Please do give your inputs, with any references if possible.
Thanks in advance !
IL-22 was suggested to play a protective role in the pathogenesis of IBD. For example, IL-22 induces the expression of mucus-associated molecules and the restitution of mucus-producing goblet cells, hence probably enhancing the innate defence mechanisms. however, Previous studies demonstrated that either the expression of IL-22 or the numbers of IL-22+ cells was higher in IBD patients as well as the murine models of colitis. these findings seems to be paradoxical. That is why? thank you!
I'm looking for a significative dosage to evaluate intestinal permeability in chronic disease but not in inflammatory bowel diseases
I was trying to do the TNBS model in C57BL/6 mouse. I was following the paper
Wirtz S, Neufert C, Weigmann B, et al. Chemically induced mouse models of intestinal inflammation[J]. Nature protocols, 2007, 2(3): 541-546.
However, I found out drug reflex is a big problem which made the result very inconsistent. Wondering anyone has experience on this.
I heard some people suggest fast mouse for 24h. But I found the colon lumen still have poop after this. When the stool is in the colon, the drug can't distribute evenly in the colon.
Some suggest wash the colon with saline before TNBS induction, if this is helpful, I'd like to know more details.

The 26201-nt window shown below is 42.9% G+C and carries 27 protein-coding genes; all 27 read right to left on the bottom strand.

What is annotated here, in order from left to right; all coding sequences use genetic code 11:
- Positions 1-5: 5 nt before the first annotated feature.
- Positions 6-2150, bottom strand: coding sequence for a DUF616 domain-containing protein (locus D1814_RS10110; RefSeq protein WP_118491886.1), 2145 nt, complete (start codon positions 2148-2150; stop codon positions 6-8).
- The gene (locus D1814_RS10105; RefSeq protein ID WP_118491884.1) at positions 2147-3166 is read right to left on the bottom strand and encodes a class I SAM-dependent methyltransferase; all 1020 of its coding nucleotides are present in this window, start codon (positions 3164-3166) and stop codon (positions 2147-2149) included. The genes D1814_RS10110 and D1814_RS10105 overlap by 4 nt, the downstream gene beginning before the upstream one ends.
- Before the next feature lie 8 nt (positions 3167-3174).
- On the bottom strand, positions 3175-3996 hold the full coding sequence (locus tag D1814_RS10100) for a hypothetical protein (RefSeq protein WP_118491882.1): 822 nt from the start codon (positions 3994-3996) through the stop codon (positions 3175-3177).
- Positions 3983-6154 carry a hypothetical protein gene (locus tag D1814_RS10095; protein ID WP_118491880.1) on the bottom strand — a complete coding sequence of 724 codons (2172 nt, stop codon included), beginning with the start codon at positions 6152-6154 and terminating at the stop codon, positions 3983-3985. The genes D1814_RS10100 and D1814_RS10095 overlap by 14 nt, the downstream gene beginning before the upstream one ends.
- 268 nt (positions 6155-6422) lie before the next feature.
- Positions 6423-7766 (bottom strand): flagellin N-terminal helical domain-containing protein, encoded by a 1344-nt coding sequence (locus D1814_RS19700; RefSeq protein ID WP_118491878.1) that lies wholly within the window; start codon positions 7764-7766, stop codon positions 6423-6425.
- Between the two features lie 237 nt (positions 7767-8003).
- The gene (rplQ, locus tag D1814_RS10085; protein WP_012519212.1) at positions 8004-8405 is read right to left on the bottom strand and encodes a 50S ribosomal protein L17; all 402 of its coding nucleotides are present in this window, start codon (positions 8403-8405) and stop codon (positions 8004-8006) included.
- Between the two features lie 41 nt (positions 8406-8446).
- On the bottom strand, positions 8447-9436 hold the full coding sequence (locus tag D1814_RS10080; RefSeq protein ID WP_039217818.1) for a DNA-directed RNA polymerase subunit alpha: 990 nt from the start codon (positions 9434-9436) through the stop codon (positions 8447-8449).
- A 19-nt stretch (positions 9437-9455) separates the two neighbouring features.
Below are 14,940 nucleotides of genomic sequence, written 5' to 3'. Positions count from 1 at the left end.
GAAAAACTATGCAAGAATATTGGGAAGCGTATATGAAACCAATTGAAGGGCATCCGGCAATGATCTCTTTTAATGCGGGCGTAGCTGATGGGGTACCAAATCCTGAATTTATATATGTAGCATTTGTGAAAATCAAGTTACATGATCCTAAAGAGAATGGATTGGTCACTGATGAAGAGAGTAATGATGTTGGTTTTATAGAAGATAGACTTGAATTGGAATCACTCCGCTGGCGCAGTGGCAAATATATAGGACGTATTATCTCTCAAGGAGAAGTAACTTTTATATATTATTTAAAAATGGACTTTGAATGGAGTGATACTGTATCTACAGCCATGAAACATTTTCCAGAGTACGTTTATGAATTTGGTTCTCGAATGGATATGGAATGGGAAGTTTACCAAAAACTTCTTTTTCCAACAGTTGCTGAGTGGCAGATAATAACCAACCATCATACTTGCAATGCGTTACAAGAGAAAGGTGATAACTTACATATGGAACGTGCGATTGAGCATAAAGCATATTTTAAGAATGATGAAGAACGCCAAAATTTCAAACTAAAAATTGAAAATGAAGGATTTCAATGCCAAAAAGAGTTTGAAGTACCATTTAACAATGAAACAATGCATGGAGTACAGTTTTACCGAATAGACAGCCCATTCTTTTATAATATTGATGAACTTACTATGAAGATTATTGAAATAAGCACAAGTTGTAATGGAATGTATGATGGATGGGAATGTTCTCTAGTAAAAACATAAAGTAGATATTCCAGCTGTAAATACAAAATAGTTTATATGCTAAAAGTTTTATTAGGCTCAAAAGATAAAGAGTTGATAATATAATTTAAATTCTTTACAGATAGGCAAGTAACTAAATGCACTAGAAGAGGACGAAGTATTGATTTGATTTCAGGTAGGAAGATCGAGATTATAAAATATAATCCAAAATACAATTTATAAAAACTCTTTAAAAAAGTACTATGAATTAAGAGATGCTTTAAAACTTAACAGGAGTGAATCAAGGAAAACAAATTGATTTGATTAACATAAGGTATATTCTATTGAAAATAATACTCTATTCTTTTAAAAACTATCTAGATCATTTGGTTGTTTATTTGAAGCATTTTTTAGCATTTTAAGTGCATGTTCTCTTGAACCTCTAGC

Or, any other suggestions?
I want to know that which passage of CaCO-2 can i use as IBD model and method for its differentiation?
BDP and budesonide are locally acting steroid drugs with very low systemic availability and toxicity. Commercially used in the treatment of colitis. Most reasearchers used budesonide for colon delivery, Please comments
A 19 year old who was operated for Heirshprung's disease (Ileoanl anstamosis) 2years ago elsewhere presented with subacute small bowel obstruction. Abdomen is distended and small bowel loops are seen. It is not tender. Digital rectal examination is normal. CT scan showed distended small bowel loops up to the anus and Anus is collapsed.
My current protocol suggests mice aged 8-12 weeks infected on day 0 with a single 5exp9 dose of Citrobacter rodentium. I have tried a few variations of this based on literature searches (younger mice etc) and failed to induce colitis each time. Prior to infection I have check the viability of the bacteria using a luminescent imager and post infection plated dilutions of the innouculum to confirm the dose. I am happy that my gavage is reaching the GI tract and plating of faecal pellet suspensions seems to confirm bacterial attachment and shedding. Any suggestions?
I would like to do a TNBS experiment in mice on 129SvEv background. Are these mice susceptible to the TNBS ? what dose do you typically use for the enema and do you sensitize the mice a week before that ?
Finally, did anyone try to induce TNBS colitis in Rag2-/- mice a couple of weeks after transfer of CD4 cells. Does this work ?
Thank you, appreciate your help !
I am going to evaluate the effect of Herbal medicine extract and Probiotic in TNBS-induced mice colitis by modulating the gut microbiota structure .In order to find out the most influenced or changed species by high-throughput sequencing. The fecal sample is important .